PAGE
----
The purpose of these comments is not to condemn those who come to church with revealing or casual clothes. Let us not forget that some members may have ONLY casual clothes to wear for church. Rather my concern is over our responsibility as spiritual leaders to help fellow believers understand how to show reverence to God in His sanctuary through our outward appearance and deportment.

The contemporary worship style that utilizes beat and swinging music, is apparently encouraging a more casual atmosphere where people treat the church as if it were a place of entertainment. Surprisingly, this is what I found when I searched for "Contemporary Worship" on the internet. Many of the churches promote their contemporary worship style by emphasizing their casual dress code. For example, one church in Houston, Texas, called "CrossRoads Church," lists as its first characteristic, "Casual – no need to dress up. We are interested in you, not your clothes. Come like you would come to the movies."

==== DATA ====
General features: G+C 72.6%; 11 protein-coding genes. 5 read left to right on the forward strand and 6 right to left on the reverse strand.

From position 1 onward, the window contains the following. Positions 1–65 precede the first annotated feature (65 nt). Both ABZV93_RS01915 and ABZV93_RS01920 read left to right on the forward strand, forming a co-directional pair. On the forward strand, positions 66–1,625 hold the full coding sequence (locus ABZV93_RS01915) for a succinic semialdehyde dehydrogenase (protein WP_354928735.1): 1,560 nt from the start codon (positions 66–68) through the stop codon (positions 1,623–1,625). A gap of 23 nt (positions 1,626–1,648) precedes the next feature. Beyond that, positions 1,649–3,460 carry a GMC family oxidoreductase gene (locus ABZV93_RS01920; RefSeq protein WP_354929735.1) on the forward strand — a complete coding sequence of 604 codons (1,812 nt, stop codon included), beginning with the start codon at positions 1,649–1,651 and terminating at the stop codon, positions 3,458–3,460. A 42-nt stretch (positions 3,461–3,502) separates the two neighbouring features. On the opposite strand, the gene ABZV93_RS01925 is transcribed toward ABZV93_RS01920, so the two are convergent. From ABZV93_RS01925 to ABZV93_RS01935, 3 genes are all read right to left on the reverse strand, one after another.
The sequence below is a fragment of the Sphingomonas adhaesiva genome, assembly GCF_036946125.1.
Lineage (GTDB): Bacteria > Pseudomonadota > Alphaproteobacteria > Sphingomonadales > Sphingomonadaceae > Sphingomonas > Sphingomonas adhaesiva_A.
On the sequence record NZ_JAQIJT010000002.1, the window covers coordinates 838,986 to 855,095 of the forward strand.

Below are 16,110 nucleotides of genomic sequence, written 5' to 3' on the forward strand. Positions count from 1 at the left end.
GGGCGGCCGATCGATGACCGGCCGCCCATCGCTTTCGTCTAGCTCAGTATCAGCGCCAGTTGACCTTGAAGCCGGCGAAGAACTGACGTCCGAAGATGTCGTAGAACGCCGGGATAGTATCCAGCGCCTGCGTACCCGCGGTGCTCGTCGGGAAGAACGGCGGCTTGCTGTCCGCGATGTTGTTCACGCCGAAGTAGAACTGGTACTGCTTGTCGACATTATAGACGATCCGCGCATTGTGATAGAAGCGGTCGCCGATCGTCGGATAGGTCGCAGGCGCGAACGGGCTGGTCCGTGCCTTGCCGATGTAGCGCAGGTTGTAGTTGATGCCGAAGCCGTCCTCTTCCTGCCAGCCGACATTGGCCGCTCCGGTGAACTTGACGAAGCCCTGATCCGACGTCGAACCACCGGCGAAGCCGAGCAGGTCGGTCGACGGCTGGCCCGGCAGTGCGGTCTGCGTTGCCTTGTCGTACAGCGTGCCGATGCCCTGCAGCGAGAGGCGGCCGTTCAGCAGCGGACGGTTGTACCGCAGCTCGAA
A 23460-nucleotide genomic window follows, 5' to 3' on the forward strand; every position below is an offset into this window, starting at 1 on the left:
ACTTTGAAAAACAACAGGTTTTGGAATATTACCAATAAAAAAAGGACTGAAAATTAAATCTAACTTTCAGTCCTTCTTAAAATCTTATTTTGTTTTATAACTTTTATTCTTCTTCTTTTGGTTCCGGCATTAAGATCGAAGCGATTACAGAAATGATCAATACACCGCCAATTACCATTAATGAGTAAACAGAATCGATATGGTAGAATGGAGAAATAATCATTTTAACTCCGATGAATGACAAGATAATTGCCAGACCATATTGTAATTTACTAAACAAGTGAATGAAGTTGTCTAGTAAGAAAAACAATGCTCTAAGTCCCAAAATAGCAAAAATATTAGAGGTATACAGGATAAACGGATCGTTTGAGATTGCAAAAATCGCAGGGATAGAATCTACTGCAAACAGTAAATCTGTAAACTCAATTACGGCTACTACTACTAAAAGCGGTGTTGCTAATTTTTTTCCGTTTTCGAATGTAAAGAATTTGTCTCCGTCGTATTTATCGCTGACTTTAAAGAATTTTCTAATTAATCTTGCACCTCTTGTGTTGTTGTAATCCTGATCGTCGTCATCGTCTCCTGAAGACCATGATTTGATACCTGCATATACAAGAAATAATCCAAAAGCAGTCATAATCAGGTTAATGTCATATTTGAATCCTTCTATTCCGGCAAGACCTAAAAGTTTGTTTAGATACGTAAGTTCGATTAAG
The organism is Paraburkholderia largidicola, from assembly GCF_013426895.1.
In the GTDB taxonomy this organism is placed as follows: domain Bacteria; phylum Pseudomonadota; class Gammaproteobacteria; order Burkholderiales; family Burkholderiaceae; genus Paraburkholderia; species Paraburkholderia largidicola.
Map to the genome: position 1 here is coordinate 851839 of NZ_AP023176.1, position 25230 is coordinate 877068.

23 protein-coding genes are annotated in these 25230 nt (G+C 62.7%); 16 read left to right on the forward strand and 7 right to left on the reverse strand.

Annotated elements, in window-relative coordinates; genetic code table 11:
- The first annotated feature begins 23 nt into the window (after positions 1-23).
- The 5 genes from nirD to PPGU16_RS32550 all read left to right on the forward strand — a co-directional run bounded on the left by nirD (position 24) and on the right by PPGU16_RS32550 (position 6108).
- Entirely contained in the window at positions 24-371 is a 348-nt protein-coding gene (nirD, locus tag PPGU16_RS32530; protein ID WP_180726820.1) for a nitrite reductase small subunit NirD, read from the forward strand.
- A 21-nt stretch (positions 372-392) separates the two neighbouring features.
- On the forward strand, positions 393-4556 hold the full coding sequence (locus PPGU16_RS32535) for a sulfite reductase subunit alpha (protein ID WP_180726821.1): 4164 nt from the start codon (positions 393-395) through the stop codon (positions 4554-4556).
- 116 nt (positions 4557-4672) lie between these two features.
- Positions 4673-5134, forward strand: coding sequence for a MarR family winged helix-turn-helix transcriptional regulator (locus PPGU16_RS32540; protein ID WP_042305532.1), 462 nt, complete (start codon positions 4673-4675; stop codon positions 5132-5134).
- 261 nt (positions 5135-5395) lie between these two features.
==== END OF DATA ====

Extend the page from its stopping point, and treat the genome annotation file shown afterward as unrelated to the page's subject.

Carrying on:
This philosophy poses a serious question: Is going to church like going to the movies? Can we treat the church as a place of entertainment where people can come with casual clothes to have fun with God? The examples of Uzzah, Nadab and Abihu, which we studied in last week’s Sabbath school lesson, teach us otherwise. They teach us that there are dire consequences for failing to show respect for sacred places set aside for meeting with God.

Perhaps we Adventists can learn a lesson from our Catholic friends. Their respect for their place of worship is evidenced by their dress code for church. Countless times I have seen people upset for not being allowed to enter St. Peter or other cathedrals in Rome, Italy, because they were wearing shorts, or sleeveless dresses. The message is clear. If you want to enter a Catholic church, you must be dressed modestly, as it befits a place of worship.